I think, maybe, I really have found an inner peace. All I had to do was get through hell.
Or maybe I’m just a little further along the path up the mountain.
Or maybe it’s just the drugs.
Whatever it is, I can tell you with certainty that the pain has changed me. And I think, maybe, there’s a little part of me that’s thankful for that this Thanksgiving.
I still have so much hate in my heart for the pain that I never like to admit it could ever result in anything good. But when I stop to take a look at my soul, I can see how different I am now — and I know that most of the changes are good.
The pain has a way of ripping you apart until you’re a million different pieces scattered on the ground, and all you can do is grab what’s important and stitch back together what you’ve managed to pick up.
Of course, like any other project, sometimes when you’re rebuilding you end up grabbing materials that were never part of the original design. And the finished work only faintly resembles what you started with.
So here I am, almost two years after first waking up with obscene pain in my right ribs — and I am not the same.
I Am Less Stressed
I have finally realized that there is absolutely nothing worth stressing out about.
When you’re so sick that taking a shower wipes you out, you realize that it doesn’t really matter if you get to dinner on time, or make your flight, or whether or not you clean the living room. In the end, the only thing that really matters is your health. And one of the main ways to maintain my health is to avoid any and all stress.
So, I really have learned to let it all go.
That doesn’t mean I haven’t grieved for the part of me I’ve left behind.
I miss being the one everyone could depend on to get whatever needed to be done, done. I miss my old life as a relatively successful youth leader who managed to lead mission trips, organize fundraisers and help kids cope with divorce all before noon. And I miss having big dreams of running the world one day.
But I don’t miss feeling anxious all the time, or getting just 5 hours of sleep a night, or working 18-hour days on a regular basis without even taking a break to eat.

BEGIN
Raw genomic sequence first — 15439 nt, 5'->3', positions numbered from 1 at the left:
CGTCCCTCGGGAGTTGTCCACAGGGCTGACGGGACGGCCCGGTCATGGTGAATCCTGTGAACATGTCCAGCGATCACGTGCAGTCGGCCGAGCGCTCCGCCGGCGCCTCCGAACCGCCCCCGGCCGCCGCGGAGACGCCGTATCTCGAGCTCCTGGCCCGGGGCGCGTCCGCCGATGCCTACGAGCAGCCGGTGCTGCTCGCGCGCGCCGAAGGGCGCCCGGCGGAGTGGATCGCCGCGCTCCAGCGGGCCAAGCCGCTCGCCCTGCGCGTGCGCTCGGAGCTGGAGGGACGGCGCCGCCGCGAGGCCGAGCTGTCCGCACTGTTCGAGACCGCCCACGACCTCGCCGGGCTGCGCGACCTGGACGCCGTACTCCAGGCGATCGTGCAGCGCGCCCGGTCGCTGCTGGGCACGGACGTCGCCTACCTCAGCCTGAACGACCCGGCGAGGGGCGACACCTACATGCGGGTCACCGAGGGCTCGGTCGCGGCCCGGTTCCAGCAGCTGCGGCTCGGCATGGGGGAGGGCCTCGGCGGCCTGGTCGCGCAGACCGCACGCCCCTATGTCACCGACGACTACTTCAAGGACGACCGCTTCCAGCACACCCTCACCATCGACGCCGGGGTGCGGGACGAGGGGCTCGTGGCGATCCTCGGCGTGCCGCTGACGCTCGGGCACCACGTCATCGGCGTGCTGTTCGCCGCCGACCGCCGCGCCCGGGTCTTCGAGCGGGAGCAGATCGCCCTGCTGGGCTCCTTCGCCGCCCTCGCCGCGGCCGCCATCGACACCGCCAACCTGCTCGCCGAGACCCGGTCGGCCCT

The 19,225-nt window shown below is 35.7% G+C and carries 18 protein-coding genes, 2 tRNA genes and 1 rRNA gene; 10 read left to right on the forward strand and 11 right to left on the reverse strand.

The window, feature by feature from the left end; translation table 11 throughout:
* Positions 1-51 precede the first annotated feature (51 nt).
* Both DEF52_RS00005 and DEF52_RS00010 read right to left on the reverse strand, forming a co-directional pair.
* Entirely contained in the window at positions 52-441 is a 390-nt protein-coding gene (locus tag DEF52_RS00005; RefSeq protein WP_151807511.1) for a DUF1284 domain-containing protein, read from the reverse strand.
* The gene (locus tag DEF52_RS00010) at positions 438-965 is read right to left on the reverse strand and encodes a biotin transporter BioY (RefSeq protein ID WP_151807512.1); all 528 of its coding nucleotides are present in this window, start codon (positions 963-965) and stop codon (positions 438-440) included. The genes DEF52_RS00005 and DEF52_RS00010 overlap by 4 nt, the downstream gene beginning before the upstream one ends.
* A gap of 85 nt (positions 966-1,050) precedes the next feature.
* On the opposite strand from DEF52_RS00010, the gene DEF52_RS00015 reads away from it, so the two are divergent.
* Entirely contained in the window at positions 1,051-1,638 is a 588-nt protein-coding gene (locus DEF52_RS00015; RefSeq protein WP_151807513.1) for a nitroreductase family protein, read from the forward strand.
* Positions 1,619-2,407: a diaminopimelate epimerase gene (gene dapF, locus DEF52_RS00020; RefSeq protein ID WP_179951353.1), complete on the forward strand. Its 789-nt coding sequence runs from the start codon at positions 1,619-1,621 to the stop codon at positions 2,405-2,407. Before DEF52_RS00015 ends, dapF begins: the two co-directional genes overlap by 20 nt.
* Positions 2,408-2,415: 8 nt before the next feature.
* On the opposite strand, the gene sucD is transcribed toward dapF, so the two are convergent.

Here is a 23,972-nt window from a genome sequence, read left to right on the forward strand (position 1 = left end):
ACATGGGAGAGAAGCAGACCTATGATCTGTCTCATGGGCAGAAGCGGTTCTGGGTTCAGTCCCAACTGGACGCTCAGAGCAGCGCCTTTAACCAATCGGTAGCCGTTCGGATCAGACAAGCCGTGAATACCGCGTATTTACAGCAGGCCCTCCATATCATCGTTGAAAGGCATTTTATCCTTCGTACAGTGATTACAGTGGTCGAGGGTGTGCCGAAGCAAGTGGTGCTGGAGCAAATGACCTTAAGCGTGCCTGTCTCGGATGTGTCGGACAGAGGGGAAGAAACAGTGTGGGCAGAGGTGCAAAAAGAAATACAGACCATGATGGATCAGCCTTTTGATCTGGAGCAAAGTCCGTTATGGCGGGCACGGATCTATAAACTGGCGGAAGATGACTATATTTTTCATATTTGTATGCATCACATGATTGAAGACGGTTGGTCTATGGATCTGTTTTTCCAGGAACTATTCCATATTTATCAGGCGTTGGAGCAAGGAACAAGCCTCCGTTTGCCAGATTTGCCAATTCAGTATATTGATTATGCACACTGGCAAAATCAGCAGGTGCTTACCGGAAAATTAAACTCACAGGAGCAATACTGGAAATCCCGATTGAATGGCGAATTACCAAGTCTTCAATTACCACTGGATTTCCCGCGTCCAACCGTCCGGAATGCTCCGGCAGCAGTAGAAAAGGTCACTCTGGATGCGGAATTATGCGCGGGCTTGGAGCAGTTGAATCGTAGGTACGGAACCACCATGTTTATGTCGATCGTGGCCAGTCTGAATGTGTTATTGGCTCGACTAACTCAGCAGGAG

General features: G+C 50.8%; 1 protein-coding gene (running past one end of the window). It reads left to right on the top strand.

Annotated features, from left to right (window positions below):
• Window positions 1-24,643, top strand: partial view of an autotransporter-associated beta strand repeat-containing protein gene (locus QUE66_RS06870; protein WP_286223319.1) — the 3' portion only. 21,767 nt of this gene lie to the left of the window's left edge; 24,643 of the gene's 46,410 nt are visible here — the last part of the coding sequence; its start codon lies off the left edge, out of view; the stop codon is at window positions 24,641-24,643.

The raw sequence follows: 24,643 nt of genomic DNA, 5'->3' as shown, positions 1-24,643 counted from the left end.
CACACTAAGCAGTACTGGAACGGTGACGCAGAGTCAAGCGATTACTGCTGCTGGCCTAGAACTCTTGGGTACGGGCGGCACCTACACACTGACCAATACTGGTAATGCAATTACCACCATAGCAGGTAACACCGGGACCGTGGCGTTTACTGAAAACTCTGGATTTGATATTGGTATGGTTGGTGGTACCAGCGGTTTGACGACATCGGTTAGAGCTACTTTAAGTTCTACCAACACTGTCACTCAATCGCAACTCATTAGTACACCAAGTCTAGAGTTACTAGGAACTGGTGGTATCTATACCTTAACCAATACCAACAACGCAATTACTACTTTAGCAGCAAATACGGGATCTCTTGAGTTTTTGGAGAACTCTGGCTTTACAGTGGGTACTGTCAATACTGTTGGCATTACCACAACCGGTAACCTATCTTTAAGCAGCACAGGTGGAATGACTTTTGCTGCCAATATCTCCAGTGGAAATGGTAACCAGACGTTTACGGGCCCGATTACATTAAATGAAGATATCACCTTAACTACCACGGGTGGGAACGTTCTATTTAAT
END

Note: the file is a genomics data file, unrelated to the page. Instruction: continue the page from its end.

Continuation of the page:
I am at peace now.
I Am More Compassionate
I also understand compassion in a new way.
I had always thought of myself as the type of person who cared about others. And looking back, I’m pretty sure I did, but only to a point.
Now though, living with pain day in and day out, I’m more attune to how others are feeling. It’s almost as if this whole other dimension of life revealed itself to me since I’ve been sick.
I get it now. I get what it’s like to be sick. And what it’s like to lose everything. And what it’s like to deal with doctors, hospitals, and medical bills. And what it’s like to stare down depression.
I understand how hard it is to completely give up your independence, and to walk away from something you love in order to save yourself. I understand so many things so differently because I have lived them.
All of those things are clearer to me now, and because of that, all of those people out there suffering from those things are clearer to me now too.
I Have Accepted Myself
But most of all, because of the pain, I have somehow found a way to truly accept myself.
I am the heaviest I have ever been, I rely on box dye to go blonde because all of my salon money now goes to prescription companies, and I only shower a couple times a week.
Yet, somehow, in the midst of it all, I’m more confident than I’ve ever been.
I think it has something to do with the fact that once you’ve gone through hell you’re just so happy to be alive you don’t care how you look.
It’s like I constantly wake up in that state you find yourself in right after the flu, where all of your body image issues are temporarily at bay because you’re just so happy to have a body at all.
And when I meet people, I have this little voice inside of me saying, “You’ve survived another day. You’ve beat this pain for just a little bit longer. You are strong. And you are amazing. And it doesn’t matter if other people know it, because you know it.”
So yes, I am very different now. I am not the same person I was when I woke up with unexplainable pain almost two years ago. And even though I’d still give it all back to wake up tomorrow healthy, I am just a little bit thankful for the new me for this holiday season.
I am thankful for the peace, thankful for the compassion and thankful for the inner confidence I wouldn’t have been able to find any other way.
It’s been a long journey, and I’m likely still only in the midst of it, but I am finally at a point when I can sort of see some light on this path — and in the end, that’s reason enough to be thankful this Thanksgiving.
Crystal Lindell is a journalist who lives in Byron, Illinois. She loves Taco Bell, watching “Burn Notice” episodes on Netflix and Snicker’s Bites. She has had pain in her right ribs since February 2013. It is currently undiagnosed.
Crystal writes about it on her blog, The Only Certainty is Bad Grammar.
The information in this column is not intended to be considered as professional medical advice, diagnosis or treatment. Only your doctor can do that! It is for informational purposes only and represents the author’s personal experiences and opinions alone. It does not inherently or expressly reflect the views, opinions and/or positions of National Pain Report or Microcast Media.